Monday, December 20, 2021

George Will on the 1619 Project

I am not sure that George Will did not previously comment on the New York Times’ 1619 Project, but, if he did not, better late than never.

This dishonest and incompetent work of revisionist propaganda, masquerading as history, won a Pulitzer Prize, has topped the best seller lists and is being taught in public schools-- the better to indoctrinate children in the dogmas of critical race theory.

In a column last week Will opened with the book’s premise. The authors declared that the American Revolution was ignited in 1775 when the British government offered to free slaves in the American colonies-- on the condition that they would join up with Britain,

Will explains:

The Times’s original splashy assertion – slightly fudged after the splash garnered a Pulitzer Prize – was that the American Revolution, the most important event in our history, was shameful because a primary reason it was fought was to preserve slavery. The war was supposedly ignited by a November 1775 British offer of freedom to Blacks who fled slavery and joined British forces. Well.

And yet, Will continues, the components of the rebellion largely predate 1775.

That offer came after increasingly volcanic American reactions to various British provocations: After the 1765 Stamp Act. After the 1770 Boston Massacre. After the 1773 Boston Tea Party. After the 1774 Coercive Acts (including closure of Boston’s port) and other events of “The Long Year of Revolution” (the subtitle of Mary Beth Norton’s “1774”). And after, in 1775, the April 19 battles of Lexington and Concord, the June 17 battle of Bunker Hill and George Washington on July 3 assuming command of the Continental Army.

The rebellion was ongoing well before 1775. Will concludes:

But event A cannot have caused event B if B began before A.

And then Will brings us some remarks by Gordon Wood, the preeminent scholar of the Continental period. We note that numerous serious scholars have debunked the premises of the 1619 Project.

Wood challenged all of the books premises, because they are historically inaccurate.

Will quotes:

Addressing the American Council of Trustees and Alumni last month, Gordon S. Wood, today’s foremost scholar of America’s Founding, dissected the 1619 Project’s contentions. When the Revolution erupted, Britain “was not threatening to abolish slavery in its empire,” which included lucrative, slavery-dependent sugar-producing colonies in the Caribbean. Wood added:

“If the Virginian slaveholders had been frightened of British abolitionism, why only eight years after the war ended would the board of visitors or the trustees of the College of William & Mary, wealthy slaveholders all, award an honorary degree to Granville Sharp, the leading British abolitionist at the time?

Had they changed their minds so quickly? ... The New York Times has no accurate knowledge of Virginia’s Revolutionary culture and cannot begin to answer these questions.” 

Hmmm. It turns out that it was not just Northerners who were abolitionists. Many Southerners were too:

Will continues:

The Times’s political agenda requires ignoring what Wood knows:

“It was the American colonists who were interested in abolitionism in 1776. ... Not only were the northern states the first slaveholding governments in the world to abolish slavery, but the United States became the first nation in the world to begin actively suppressing the despicable international slave trade. The New York Times has the history completely backwards.”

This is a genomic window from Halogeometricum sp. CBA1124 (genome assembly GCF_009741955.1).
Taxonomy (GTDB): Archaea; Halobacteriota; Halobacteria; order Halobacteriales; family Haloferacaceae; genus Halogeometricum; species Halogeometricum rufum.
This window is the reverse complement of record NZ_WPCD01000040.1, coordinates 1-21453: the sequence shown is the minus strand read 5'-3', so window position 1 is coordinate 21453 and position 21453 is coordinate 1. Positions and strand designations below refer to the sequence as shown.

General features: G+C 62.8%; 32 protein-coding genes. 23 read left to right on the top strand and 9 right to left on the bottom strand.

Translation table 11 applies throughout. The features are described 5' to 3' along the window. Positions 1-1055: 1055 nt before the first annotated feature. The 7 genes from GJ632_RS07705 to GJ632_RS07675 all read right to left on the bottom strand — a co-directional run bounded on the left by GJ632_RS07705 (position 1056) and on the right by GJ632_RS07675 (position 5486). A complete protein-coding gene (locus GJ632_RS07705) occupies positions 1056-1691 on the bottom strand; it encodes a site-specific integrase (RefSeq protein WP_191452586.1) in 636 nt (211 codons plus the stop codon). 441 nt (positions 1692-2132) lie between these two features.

Underscore the point: the United States was the first nation actively to suppress the slave trade.

Just because it’s all a pack of lies, does not prevent school teachers from teaching the 1619 project as a higher truth.

The 1619 Project, which might already be embedded in school curricula near you, reinforces the racial monomania of those progressives who argue that the nation was founded on, and remains saturated by, “systemic racism.” This racial obsession is instrumental; it serves a radical agenda that sweeps beyond racial matters. It is the agenda of clearing away all impediments, intellectual and institutional, to — in progressivism’s vocabulary — the “transformation” of the nation. The United States will be built back better when it has been instructed to be ashamed of itself and is eager to discard its disreputable heritage.

So, the Project is not merely propaganda. It is anti-American propaganda. It is designed to strip Americans of their pride in country, the better to transform the nation by replacing qualified officials with unqualified officials. In place of the truth about American history we are being served up a revisionist lie whose claim to accuracy rests on the skin color of the authors.

It is obviously not progressive. It has nothing to do with progress. It is an effort to implant radical leftist ideology in the nation-- the same ideology whose serial failures and calamities defined much of the twentieth century:

The Times says “nearly everything that has truly made America exceptional” flows from “slavery and the anti-black racism it required.” 

So, the 1619 Project’s historical illiteracy is not innocent ignorance. Rather, it is maliciousness in the service of progressivism’s agenda, which is to construct a thoroughly different nation on the deconstructed rubble of what progressives hope will be the nation’s thoroughly discredited past.

If you were wondering why parents are rebelling against their children’s school teachers, here is one aspect of the problem.

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